In the five years since she relocated to Cape Town from New York, artist Galia Gluckman’s striking large-scale works – made up of hundreds of tiny strips of paper – have garnered quite a following. Her work has taken a dramatic new direction towards pure abstraction. DECO took a closer look at her patterns and textures that quiver and vibrate.
Her most recent work is looser, more chaotic, full of jagged spires and tangled webs of colour. She maps out her internal state and her grappling for balance in a chaotic world. “It’s this constant battle of perfection versus imperfection but lately I’m more interested in embracing the flaws and the glitches in the system,” says the artist, who works from her home studio in Constantia.
Gluckman has evolved a very unusual technique. Her medium of choice is pigment ink on cotton paper and collage. Painted paper is cut into strips and pieced together to form an undulating surface that is both crystalline in its attention to detail and expansive in the manner of geographical maps. The paper strips form deliberate lines that come together in streams and then branch out again.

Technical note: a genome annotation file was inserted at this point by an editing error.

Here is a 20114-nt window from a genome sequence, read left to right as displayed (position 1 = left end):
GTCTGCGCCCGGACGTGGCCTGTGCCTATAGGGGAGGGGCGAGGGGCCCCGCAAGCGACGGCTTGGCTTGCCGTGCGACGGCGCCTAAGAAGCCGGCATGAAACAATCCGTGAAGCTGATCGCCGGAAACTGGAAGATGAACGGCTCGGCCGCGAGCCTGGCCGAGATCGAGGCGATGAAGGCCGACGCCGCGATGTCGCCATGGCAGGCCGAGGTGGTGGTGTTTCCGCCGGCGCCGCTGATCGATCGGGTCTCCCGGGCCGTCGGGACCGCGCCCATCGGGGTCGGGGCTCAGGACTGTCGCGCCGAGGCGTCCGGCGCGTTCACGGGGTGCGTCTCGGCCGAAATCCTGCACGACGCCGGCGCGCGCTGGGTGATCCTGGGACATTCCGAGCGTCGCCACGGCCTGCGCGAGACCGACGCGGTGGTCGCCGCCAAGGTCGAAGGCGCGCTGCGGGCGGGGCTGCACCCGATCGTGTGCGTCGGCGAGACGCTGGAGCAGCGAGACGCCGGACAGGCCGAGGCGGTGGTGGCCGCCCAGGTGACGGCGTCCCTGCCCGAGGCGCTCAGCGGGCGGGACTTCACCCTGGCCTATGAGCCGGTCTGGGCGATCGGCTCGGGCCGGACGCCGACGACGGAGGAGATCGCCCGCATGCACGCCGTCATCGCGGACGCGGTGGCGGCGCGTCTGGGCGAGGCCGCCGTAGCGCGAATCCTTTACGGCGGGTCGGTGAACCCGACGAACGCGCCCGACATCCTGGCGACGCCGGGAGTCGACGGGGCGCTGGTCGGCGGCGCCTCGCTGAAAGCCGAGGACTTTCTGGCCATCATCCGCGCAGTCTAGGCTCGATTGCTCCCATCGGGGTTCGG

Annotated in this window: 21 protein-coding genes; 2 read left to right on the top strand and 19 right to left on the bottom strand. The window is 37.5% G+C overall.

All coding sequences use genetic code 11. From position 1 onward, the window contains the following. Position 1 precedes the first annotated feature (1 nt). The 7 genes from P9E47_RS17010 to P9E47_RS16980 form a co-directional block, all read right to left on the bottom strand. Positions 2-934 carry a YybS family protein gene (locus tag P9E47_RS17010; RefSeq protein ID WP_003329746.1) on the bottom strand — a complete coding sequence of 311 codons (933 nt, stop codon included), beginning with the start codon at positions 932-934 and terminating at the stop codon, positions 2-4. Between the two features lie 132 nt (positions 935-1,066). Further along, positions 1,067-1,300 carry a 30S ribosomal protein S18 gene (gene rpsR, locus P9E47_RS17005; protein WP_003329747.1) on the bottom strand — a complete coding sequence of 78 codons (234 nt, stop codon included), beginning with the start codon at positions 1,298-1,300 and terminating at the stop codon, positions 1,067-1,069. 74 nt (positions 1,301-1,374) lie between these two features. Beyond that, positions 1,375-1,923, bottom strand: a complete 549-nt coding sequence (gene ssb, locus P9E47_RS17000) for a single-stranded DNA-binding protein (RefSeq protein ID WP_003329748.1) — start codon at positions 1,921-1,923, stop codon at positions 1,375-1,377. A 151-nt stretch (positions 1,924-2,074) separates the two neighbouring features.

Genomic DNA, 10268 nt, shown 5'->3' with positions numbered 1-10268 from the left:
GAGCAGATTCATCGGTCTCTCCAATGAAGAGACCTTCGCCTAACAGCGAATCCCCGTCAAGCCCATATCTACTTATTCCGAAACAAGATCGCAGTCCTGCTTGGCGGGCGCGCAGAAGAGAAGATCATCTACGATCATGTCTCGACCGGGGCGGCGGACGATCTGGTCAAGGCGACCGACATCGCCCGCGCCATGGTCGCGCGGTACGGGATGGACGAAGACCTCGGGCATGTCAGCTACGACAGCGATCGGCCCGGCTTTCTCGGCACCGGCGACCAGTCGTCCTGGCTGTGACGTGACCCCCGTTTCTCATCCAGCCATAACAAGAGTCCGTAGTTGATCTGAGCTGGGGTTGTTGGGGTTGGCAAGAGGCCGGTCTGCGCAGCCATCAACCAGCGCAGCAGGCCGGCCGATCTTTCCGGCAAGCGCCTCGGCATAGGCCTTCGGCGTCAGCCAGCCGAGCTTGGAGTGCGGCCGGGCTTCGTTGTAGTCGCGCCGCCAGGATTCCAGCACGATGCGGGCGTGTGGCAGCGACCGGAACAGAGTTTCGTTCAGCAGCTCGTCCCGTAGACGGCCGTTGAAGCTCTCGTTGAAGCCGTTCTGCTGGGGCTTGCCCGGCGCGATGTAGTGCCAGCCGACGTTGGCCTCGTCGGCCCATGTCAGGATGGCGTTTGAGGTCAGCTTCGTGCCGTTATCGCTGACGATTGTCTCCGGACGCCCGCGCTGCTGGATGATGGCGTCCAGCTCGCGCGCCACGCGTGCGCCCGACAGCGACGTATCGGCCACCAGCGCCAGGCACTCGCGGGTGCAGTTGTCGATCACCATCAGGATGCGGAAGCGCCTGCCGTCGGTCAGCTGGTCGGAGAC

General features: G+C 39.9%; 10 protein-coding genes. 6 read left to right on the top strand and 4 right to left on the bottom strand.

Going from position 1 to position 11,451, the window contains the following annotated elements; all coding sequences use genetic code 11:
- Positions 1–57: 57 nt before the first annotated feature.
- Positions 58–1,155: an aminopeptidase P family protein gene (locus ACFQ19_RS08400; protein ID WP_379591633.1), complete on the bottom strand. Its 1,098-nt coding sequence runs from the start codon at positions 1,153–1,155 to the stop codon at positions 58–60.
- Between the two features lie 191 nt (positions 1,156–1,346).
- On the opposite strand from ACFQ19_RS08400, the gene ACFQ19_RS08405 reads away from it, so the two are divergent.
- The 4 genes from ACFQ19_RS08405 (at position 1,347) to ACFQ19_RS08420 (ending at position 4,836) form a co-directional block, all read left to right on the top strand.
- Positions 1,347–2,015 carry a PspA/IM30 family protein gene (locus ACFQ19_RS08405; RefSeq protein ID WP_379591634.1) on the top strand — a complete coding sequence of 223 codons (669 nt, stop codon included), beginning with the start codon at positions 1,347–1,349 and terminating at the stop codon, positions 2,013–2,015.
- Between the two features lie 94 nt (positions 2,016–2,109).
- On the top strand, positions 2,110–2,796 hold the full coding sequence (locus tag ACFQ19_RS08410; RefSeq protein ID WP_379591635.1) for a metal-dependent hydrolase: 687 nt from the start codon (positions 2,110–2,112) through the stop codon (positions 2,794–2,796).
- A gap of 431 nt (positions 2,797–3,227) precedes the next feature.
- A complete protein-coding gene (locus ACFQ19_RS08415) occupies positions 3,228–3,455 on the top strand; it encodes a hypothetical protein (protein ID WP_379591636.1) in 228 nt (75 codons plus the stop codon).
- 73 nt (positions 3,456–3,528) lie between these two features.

I love the process of cutting and pasting. I like that rhythm. My scissors have a bit of a squeak and I enjoy the physical cutting, pasting and moving pieces around. It’s like a meditation.
Each artwork is an exploration of colour and how different hues melt into or pop out when placed next to each other. “Each block or unit of colour is information,” she says, likening them to pixels that disappear the further away you are.
The Israeli-born artist, who returned to live in the Mother City from New York in 2010, has work in private and corporate collections in Australia, Dubai, Israel, South Africa, Spain, the United Kingdom and USA. She has even attracted the attention of the highest office in the land – her piece “Balancing” was recently acquired by the South African Presidential Residence for its People’s Collection.
Text by Kelly Berman
Stay in touch with Galia on her website Galiagluckman.com
Gluckman’s huge, intricate pieces will be on show at this year’s Cape Town Art Fair as part of the Everard Read’s booth – her third time at the event.
Visit booth B7 in the Main Section of the Fair from 19-21 February at the CTICC.
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